I am very fond of and appreciate big narratives. I like it when the project includes not only photography, but also texts, different objects, archive materials, unexpected elements, which all together allow to form a certain story in the viewer’s head, which he simultaneously lives through and figures out while watching. Perhaps, my favourite projects in this sphere are "Broken Manual" Alec Soth, Christian Patterson "Redheaded Peckerwood", Jan Rosseel "Belgian Autumn" and the most recent "Anecdotal" David Fathi. Besides, I love collaborate works, different forms of cooperation of artist with each other as well as artists with the audience. "Learning to love you more" by Miranda July would be a good example of it. An ideal project for me is the one that comprises these two approaches. I am working at something of the kind right now.
My life is tightly connected with what I do as a photographer or an artist. It is a state in which you realize that the only way to share something that concerns you is photography or a project, because it is no use trying to describe it, any number of words won’t be enough. Ideas come to mind just from the observations from life and communication with people. I can sit in a café for hours and watch people walking along streets or suddenly go somewhere where I don’t know anyone and start making friends with people and ask, where they live, what they like, I like asking silly and even embarrassing questions and do strange things. I am constantly looking for something that will resonate in me. It is an extremely pleasant and almost overwhelming feeling, when you suddenly find “this very thing”. From this process ideas emerge and then starts an easier stage – to find the right people, to arrange everything, then to come and to rearrange it, to get a few grey hairs, because everything that could go wrong has gone wrong, to give way to despair ten times, and then notice that something wonderful has happened and despite the fact that the initial plan is irrevocably lost – “this very thing” started gradually transferring from the non-material form into photos, texts, videos, and whatever. At such moments I feel I am full of life and happy.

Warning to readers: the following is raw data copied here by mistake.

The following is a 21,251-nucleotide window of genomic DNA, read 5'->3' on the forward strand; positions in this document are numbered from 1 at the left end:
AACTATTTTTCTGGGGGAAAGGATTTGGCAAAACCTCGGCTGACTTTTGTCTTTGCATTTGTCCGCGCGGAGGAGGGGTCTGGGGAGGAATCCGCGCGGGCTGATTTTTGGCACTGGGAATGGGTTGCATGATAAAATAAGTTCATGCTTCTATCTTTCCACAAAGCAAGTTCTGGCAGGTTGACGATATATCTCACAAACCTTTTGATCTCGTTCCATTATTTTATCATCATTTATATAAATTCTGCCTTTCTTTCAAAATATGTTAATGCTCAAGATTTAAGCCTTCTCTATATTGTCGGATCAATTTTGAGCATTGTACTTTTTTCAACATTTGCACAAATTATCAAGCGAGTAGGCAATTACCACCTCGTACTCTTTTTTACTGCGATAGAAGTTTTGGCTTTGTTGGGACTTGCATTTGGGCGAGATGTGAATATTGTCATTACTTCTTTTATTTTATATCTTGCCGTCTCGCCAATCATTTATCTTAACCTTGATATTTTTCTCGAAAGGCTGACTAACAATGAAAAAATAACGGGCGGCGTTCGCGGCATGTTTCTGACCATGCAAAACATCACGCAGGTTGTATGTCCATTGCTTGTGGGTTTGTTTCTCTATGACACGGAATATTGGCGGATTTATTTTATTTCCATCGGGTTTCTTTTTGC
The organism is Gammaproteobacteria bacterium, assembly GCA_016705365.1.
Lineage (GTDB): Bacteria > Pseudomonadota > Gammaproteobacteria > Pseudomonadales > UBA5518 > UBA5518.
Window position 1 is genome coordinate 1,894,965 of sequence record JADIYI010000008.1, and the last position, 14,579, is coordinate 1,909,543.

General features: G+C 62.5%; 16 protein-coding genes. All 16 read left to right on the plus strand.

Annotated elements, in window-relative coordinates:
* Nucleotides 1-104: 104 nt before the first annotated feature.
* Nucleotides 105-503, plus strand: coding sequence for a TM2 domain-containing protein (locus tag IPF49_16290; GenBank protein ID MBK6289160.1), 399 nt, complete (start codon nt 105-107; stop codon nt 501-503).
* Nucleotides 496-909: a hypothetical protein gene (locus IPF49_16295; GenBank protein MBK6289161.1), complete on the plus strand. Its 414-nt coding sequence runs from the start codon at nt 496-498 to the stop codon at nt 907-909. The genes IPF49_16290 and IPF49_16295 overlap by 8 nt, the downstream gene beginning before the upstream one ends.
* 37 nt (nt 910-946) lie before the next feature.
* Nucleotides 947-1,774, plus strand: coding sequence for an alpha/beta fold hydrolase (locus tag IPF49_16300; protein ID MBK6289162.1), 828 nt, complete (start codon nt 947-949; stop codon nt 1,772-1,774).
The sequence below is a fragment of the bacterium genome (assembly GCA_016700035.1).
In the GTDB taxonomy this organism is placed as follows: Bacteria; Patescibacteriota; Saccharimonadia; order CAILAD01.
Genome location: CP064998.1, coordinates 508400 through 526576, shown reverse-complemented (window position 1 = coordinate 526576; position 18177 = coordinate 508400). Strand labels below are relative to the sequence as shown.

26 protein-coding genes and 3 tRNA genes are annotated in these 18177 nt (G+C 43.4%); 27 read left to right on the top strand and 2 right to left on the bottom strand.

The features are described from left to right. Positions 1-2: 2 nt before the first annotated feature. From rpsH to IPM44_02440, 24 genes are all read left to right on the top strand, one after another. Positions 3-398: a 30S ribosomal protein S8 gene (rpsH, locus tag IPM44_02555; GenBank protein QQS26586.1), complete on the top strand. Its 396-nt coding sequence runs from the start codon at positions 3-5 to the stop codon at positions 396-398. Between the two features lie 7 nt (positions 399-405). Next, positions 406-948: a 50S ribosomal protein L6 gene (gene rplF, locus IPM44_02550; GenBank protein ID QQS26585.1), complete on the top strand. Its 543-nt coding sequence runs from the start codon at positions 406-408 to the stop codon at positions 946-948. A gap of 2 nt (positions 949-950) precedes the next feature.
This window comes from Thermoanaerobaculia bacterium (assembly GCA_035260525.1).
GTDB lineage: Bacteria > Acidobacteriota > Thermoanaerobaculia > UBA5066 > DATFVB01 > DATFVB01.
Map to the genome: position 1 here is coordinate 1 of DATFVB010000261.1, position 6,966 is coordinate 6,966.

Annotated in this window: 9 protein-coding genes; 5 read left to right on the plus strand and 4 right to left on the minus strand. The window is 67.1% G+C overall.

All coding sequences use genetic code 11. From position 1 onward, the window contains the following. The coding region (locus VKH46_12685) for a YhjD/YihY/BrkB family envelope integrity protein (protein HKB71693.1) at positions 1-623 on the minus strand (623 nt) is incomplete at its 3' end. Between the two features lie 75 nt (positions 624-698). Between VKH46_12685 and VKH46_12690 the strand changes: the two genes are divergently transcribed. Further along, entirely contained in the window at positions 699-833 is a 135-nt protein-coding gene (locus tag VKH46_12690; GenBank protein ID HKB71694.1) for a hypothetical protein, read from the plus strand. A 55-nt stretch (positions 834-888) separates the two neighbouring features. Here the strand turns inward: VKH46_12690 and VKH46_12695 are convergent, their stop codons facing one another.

Firstly one should find out if the author himself regards his work as a piece of art. By this attitude he places it into a certain field of perception and then one can choose the way one treats it, decide whether the message is conveyed by the means the author has used in his project (even if the project consists of one photo), what the message is and what emotions it evokes in the viewer. Contemporary society depends too much on the expert opinions of curators on what real art is. There is a certain sense in it (especially a commercial one), but generally what really matters is the author and his love for what he does. I used to attach much importance to the carrier an artist has made and to the popularity of his works. But currently simple and sincere works stir my emotions much more independently of the degree of their acknowledgement.